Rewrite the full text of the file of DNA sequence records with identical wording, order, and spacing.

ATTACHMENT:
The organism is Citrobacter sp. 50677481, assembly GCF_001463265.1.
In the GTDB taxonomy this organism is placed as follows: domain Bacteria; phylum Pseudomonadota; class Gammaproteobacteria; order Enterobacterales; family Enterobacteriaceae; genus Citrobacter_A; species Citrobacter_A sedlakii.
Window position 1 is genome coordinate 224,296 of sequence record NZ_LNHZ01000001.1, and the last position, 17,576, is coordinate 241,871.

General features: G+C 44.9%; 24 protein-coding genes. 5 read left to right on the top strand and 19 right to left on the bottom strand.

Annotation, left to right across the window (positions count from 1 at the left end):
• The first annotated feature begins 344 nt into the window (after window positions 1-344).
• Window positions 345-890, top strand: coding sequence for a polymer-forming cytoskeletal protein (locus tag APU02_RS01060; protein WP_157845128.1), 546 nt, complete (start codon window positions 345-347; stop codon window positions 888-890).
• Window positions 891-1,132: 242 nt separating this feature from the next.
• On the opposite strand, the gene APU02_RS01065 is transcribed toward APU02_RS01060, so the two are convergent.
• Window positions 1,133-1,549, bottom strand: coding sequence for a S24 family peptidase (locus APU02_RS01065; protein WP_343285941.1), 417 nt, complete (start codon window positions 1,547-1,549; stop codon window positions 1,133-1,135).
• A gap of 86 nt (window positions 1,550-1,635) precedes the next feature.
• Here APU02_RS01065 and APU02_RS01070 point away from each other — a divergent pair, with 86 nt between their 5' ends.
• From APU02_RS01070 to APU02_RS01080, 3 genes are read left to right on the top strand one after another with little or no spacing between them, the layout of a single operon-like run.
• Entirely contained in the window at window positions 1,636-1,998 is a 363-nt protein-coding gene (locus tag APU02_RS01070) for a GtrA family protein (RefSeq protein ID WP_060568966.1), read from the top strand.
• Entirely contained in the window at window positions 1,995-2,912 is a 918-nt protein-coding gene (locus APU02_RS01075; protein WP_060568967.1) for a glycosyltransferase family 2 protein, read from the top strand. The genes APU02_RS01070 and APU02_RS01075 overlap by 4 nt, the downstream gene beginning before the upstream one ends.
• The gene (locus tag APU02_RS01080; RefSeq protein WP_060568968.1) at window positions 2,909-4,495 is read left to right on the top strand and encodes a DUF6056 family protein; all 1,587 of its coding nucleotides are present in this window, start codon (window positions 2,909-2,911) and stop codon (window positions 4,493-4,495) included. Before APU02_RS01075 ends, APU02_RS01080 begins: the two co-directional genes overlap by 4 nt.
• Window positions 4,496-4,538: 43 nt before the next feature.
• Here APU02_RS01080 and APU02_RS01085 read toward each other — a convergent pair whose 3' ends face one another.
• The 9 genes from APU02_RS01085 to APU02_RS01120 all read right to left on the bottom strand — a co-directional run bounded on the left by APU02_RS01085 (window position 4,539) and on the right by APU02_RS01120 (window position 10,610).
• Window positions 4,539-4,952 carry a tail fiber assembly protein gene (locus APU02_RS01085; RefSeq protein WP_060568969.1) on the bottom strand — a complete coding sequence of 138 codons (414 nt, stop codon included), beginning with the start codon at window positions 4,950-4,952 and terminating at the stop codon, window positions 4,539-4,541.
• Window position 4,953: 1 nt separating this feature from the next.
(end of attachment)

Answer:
The organism is Citrobacter sp. 50677481, assembly GCF_001463265.1.
In the GTDB taxonomy this organism is placed as follows: domain Bacteria; phylum Pseudomonadota; class Gammaproteobacteria; order Enterobacterales; family Enterobacteriaceae; genus Citrobacter_A; species Citrobacter_A sedlakii.
Window position 1 is genome coordinate 224,296 of sequence record NZ_LNHZ01000001.1, and the last position, 17,576, is coordinate 241,871.

General features: G+C 44.9%; 24 protein-coding genes. 5 read left to right on the top strand and 19 right to left on the bottom strand.

Annotation, left to right across the window (positions count from 1 at the left end):
• The first annotated feature begins 344 nt into the window (after window positions 1-344).
• Window positions 345-890, top strand: coding sequence for a polymer-forming cytoskeletal protein (locus tag APU02_RS01060; protein WP_157845128.1), 546 nt, complete (start codon window positions 345-347; stop codon window positions 888-890).
• Window positions 891-1,132: 242 nt separating this feature from the next.
• On the opposite strand, the gene APU02_RS01065 is transcribed toward APU02_RS01060, so the two are convergent.
• Window positions 1,133-1,549, bottom strand: coding sequence for a S24 family peptidase (locus APU02_RS01065; protein WP_343285941.1), 417 nt, complete (start codon window positions 1,547-1,549; stop codon window positions 1,133-1,135).
• A gap of 86 nt (window positions 1,550-1,635) precedes the next feature.
• Here APU02_RS01065 and APU02_RS01070 point away from each other — a divergent pair, with 86 nt between their 5' ends.
• From APU02_RS01070 to APU02_RS01080, 3 genes are read left to right on the top strand one after another with little or no spacing between them, the layout of a single operon-like run.
• Entirely contained in the window at window positions 1,636-1,998 is a 363-nt protein-coding gene (locus tag APU02_RS01070) for a GtrA family protein (RefSeq protein ID WP_060568966.1), read from the top strand.
• Entirely contained in the window at window positions 1,995-2,912 is a 918-nt protein-coding gene (locus APU02_RS01075; protein WP_060568967.1) for a glycosyltransferase family 2 protein, read from the top strand. The genes APU02_RS01070 and APU02_RS01075 overlap by 4 nt, the downstream gene beginning before the upstream one ends.
• The gene (locus tag APU02_RS01080; RefSeq protein WP_060568968.1) at window positions 2,909-4,495 is read left to right on the top strand and encodes a DUF6056 family protein; all 1,587 of its coding nucleotides are present in this window, start codon (window positions 2,909-2,911) and stop codon (window positions 4,493-4,495) included. Before APU02_RS01075 ends, APU02_RS01080 begins: the two co-directional genes overlap by 4 nt.
• Window positions 4,496-4,538: 43 nt before the next feature.
• Here APU02_RS01080 and APU02_RS01085 read toward each other — a convergent pair whose 3' ends face one another.
• The 9 genes from APU02_RS01085 to APU02_RS01120 all read right to left on the bottom strand — a co-directional run bounded on the left by APU02_RS01085 (window position 4,539) and on the right by APU02_RS01120 (window position 10,610).
• Window positions 4,539-4,952 carry a tail fiber assembly protein gene (locus APU02_RS01085; RefSeq protein WP_060568969.1) on the bottom strand — a complete coding sequence of 138 codons (414 nt, stop codon included), beginning with the start codon at window positions 4,950-4,952 and terminating at the stop codon, window positions 4,539-4,541.
• Window position 4,953: 1 nt separating this feature from the next.